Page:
* See The Australian for details on Murphy’s appointment.

Media Alliance Code of Ethics

Respect for truth and the public’s right to information are fundamental principles of journalism. Journalists describe society to itself. They convey information, ideas and opinions — a privileged role. They search, disclose, record, question, entertain, suggest and remember. They inform citizens and animate democracy. They give a practical form to freedom of expression. Many journalists work in private enterprise, but all have these public responsibilities. They scrutinise power, but also exercise it, and should be accountable. Accountability engenders trust. Without trust, journalists do not fulfil their public responsibilities. Alliance members engaged in journalism commit themselves to

Honesty
Fairness
Independence
Respect for the rights of others

1.  Report and interpret honestly, striving for accuracy, fairness and disclosure of all essential facts.  Do not suppress relevant available facts, or give distorting emphasis.  Do your utmost  to give a fair opportunity for reply.

2.  Do not place unnecessary emphasis on personal characteristics, including race, ethnicity, nationality, gender, age, sexual orientation, family relationships, religious belief, or physical or intellectual disability.

3.  Aim to attribute information to its source.  Where a source seeks anonymity, do not agree without first considering the source’s motives and any alternative attributable source.  Where confidences are accepted,  respect them in all circumstances.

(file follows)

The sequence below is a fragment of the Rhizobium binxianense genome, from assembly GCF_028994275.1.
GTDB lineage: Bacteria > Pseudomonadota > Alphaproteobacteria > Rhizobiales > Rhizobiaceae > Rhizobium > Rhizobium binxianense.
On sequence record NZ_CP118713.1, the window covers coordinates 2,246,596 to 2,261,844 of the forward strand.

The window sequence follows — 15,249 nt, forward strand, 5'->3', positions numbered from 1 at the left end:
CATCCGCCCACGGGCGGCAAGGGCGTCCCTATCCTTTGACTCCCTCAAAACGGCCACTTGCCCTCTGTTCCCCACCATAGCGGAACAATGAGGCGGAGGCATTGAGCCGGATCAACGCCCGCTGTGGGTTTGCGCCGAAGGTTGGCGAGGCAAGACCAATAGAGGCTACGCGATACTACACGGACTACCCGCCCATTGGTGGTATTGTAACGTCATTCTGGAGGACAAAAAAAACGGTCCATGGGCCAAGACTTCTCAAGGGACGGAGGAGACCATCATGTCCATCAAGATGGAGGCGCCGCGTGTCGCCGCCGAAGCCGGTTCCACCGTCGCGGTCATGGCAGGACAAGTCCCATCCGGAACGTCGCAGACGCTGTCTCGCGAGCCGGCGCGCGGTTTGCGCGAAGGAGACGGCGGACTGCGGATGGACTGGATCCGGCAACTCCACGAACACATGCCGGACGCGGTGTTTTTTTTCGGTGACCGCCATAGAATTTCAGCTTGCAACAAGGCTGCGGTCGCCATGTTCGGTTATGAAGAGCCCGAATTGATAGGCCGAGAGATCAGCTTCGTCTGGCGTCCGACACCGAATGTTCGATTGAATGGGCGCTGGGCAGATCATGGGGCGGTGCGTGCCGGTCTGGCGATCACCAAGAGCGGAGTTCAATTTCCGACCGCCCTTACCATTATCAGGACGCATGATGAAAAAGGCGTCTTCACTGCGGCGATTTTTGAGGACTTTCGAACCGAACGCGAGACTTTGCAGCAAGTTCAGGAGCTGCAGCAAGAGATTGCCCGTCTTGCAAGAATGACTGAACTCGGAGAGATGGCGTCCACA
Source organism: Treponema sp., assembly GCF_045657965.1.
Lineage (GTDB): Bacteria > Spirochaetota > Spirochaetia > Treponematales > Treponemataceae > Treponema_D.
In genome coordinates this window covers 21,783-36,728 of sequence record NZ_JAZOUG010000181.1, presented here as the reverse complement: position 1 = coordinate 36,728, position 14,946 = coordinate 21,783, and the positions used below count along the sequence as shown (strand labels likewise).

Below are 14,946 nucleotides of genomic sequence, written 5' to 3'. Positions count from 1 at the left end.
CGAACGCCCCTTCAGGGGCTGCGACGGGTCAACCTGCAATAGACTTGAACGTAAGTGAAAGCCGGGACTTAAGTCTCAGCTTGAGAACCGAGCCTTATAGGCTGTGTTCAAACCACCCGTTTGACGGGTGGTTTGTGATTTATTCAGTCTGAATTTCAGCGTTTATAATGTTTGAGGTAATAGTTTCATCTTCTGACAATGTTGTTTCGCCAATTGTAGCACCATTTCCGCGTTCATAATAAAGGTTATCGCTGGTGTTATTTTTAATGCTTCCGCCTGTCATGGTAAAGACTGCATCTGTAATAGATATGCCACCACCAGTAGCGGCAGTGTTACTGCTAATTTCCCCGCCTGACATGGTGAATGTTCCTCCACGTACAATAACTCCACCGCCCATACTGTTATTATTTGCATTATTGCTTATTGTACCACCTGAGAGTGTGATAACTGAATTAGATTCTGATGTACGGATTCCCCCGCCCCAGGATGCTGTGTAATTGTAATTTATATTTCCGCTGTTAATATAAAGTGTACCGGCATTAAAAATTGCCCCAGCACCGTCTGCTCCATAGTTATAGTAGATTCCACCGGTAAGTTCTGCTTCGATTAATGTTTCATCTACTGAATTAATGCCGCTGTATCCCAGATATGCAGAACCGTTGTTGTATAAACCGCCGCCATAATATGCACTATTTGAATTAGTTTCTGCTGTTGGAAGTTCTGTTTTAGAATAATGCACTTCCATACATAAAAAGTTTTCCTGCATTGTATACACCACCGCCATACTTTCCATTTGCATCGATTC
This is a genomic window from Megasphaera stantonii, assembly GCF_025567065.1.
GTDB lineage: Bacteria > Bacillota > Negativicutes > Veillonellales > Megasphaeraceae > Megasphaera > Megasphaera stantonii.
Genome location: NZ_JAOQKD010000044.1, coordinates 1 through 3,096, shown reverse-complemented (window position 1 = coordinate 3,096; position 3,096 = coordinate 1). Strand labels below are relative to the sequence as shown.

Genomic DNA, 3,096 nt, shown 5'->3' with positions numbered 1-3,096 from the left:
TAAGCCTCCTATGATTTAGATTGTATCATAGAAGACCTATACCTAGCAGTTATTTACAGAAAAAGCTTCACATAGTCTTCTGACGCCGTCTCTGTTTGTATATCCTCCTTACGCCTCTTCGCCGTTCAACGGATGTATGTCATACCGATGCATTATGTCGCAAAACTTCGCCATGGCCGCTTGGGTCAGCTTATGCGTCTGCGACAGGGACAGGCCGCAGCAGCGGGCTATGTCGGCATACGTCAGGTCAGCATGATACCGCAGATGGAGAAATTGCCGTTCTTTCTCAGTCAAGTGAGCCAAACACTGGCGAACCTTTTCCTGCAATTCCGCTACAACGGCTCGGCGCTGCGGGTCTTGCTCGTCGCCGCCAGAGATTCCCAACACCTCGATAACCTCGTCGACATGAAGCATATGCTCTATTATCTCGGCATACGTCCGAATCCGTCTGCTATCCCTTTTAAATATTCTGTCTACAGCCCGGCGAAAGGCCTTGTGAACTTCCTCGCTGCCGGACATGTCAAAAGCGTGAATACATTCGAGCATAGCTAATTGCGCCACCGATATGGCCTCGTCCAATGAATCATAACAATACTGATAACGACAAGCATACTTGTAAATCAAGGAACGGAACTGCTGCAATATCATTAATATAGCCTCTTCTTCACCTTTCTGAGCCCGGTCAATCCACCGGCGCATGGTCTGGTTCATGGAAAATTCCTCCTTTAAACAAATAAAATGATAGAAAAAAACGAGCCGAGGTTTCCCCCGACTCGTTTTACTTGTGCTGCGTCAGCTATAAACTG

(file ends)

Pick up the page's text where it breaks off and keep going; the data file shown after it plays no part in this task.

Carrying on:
4.  Do not allow personal interest, or any belief, commitment, payment, gift or benefit, to undermine your accuracy, fairness or independence.

5.  Disclose conflicts of interest that affect, or could be seen to affect, the accuracy, fairness or independence of your journalism.  Do not improperly use a journalistic position for personal gain.

6.  Do not allow advertising or other commercial considerations to undermine accuracy, fairness or independence.

7.  Do your utmost to ensure disclosure of any direct or indirect payment made for interviews, pictures, information or stories.

8.  Use fair, responsible and honest means to obtain material.  Identify yourself and your employer before obtaining any interview for publication or broadcast.  Never exploit a person’s vulnerability or ignorance of media practice.

9.  Present pictures and sound which are true and accurate.  Any manipulation likely to mislead should be disclosed.

10.  Do not plagiarise.

11.  Respect private grief and personal privacy.  Journalists have the right to resist compulsion to intrude.

12.  Do your utmost to achieve fair correction of errors.

Guidance Clause

Basic values often need interpretation and sometimes come into conflict. Ethical journalism requires conscientious decision-making in context. Only substantial advancement of the public interest or risk of substantial harm to people allows any standard to be overridden.

If you feel an Alliance member is in breach of the code, you can lodge a complaint using the process outlined here.

To lodge a complaint with The Sydney Morning Herald

The procedure to lodge a complaint with The Sydney Morning Herald is to contact the newspaper’s Community Editor by email.

The Community Editor is Kathryn Wicks. [November 10, 2012]

Email: readerlink@smh.com.au

In the event that the matter is not settled, the next step would be to contact the Australian Press Council http://www.presscouncil.org.au